Our goal was to explore the range and characteristics of published papers on therapeutic walking programs for menopausal women and to identify program features that resulted in successful outcomes including reduced symptoms and improved long-term wellness.
We searched biomedical and exercise-related databases for articles published up to June 1, 2017, using keywords related to menopause and walking. Data were collected into EndNote X8 reference manager to identify and remove duplicates. The final selection included all articles that studied walking as a health intervention for women in menopause transition or postmenopausal.
A total of 3,244 papers were collected from the six databases. After removing duplicates and applying inclusion and exclusion criteria, 96 articles were charted, including 77 different walking programs. Walking interventions ranged from 4 weeks to 3 years with an average weekly frequency of 3.8 ± 1.8 and were applied to a variety of symptoms and their biological markers and risk factors. Overall, 91% of the programs showed a beneficial outcome in at least one menopause-related medical issue. Information on menopause-specific symptoms, especially vasomotor symptoms and sleep problems, was scarce.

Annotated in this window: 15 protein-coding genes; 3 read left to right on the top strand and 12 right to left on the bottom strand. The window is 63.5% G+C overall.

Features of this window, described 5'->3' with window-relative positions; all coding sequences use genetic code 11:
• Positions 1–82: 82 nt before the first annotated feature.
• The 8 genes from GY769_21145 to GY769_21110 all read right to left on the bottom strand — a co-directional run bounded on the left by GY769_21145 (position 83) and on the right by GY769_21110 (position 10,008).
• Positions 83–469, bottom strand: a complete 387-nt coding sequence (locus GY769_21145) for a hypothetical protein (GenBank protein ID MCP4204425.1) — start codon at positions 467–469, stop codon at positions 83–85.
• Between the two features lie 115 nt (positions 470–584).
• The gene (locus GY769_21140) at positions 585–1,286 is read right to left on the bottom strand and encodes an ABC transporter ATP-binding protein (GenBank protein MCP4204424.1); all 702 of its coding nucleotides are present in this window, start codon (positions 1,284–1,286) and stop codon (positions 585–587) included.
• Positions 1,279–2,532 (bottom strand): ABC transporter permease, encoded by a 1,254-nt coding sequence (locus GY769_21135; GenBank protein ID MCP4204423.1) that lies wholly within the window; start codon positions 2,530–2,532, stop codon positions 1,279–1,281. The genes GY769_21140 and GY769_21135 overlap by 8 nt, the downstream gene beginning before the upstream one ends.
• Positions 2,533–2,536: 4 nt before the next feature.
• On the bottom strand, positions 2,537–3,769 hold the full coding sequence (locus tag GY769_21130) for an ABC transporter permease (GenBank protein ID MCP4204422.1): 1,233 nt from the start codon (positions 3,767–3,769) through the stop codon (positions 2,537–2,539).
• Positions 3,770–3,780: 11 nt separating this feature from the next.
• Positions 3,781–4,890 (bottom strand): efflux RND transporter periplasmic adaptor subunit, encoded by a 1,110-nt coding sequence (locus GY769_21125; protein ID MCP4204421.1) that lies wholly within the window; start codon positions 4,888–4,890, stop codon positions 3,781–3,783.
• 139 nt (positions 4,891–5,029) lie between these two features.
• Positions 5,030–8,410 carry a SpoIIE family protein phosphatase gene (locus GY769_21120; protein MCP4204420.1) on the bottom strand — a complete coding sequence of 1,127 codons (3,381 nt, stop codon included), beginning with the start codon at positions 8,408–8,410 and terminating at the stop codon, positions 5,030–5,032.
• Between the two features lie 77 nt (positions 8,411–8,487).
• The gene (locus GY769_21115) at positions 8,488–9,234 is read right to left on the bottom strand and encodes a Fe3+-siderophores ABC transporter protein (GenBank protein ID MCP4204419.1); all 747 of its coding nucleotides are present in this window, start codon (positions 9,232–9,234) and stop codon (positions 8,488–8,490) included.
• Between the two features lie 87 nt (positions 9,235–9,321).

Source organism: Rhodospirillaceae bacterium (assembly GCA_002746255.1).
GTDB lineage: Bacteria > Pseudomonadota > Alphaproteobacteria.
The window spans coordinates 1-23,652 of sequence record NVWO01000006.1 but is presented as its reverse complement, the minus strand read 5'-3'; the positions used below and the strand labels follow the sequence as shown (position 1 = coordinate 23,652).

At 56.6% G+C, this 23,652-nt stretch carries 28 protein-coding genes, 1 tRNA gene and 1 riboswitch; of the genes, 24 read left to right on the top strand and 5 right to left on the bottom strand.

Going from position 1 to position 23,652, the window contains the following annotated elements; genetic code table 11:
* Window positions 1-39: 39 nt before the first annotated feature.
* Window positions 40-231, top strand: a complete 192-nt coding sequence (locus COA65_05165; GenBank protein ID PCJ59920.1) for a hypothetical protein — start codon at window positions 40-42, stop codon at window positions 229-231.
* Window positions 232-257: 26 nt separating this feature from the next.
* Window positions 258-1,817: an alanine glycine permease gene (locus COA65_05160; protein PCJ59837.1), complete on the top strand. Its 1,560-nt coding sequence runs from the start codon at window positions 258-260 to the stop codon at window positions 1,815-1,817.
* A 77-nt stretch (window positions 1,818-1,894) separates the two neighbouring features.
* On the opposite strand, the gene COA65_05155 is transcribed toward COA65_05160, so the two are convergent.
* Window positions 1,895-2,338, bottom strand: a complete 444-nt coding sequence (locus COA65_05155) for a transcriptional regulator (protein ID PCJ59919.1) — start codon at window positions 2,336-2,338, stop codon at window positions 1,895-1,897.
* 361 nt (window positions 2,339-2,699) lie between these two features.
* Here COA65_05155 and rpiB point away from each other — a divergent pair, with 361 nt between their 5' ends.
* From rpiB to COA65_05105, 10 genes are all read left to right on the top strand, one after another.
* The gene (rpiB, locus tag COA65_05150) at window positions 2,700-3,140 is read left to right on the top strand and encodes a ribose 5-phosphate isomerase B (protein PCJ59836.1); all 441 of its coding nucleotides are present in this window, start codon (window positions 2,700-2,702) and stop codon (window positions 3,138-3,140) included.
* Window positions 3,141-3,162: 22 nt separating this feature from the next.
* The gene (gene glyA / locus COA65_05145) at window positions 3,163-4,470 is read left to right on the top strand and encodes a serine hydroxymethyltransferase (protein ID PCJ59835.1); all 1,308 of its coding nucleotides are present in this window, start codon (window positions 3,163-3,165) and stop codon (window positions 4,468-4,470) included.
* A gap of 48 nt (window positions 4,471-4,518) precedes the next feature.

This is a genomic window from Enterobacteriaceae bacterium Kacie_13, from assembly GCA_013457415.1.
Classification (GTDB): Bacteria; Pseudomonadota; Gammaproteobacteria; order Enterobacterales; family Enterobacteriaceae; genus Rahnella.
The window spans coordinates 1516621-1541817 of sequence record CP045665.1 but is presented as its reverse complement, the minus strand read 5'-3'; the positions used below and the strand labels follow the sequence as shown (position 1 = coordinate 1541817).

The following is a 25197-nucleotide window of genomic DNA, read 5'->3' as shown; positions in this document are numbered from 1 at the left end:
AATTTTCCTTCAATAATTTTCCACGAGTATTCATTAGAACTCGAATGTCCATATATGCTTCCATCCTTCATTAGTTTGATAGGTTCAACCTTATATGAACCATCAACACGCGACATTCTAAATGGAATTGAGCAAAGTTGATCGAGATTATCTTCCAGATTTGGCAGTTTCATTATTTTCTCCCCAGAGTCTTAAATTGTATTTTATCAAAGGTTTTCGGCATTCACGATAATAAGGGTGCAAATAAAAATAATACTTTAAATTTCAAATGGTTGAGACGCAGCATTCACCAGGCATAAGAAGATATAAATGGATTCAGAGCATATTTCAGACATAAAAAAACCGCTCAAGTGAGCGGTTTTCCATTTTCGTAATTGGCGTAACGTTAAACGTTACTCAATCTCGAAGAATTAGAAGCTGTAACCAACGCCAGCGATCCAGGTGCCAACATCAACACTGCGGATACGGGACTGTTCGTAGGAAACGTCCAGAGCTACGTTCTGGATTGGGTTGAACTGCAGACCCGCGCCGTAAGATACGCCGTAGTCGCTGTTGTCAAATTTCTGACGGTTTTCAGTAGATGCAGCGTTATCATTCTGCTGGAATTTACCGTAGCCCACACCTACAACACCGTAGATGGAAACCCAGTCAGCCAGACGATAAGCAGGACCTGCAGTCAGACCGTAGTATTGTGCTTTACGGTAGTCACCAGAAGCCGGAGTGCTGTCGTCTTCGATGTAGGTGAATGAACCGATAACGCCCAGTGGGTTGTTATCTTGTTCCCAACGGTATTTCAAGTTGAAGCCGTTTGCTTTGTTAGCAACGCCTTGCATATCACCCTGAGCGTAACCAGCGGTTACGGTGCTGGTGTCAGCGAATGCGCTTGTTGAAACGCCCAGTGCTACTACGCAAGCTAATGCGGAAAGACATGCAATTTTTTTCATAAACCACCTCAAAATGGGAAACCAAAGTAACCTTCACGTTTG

The scoping review highlights the growing interest in walking programs as therapies for menopause and related symptoms and provides evidence of their possible benefit as a wellness option for women in menopause and beyond. Further research would be recommended to establish the therapeutic value of walking programs for women with specific focus on typical menopause symptoms at different stages of menopause.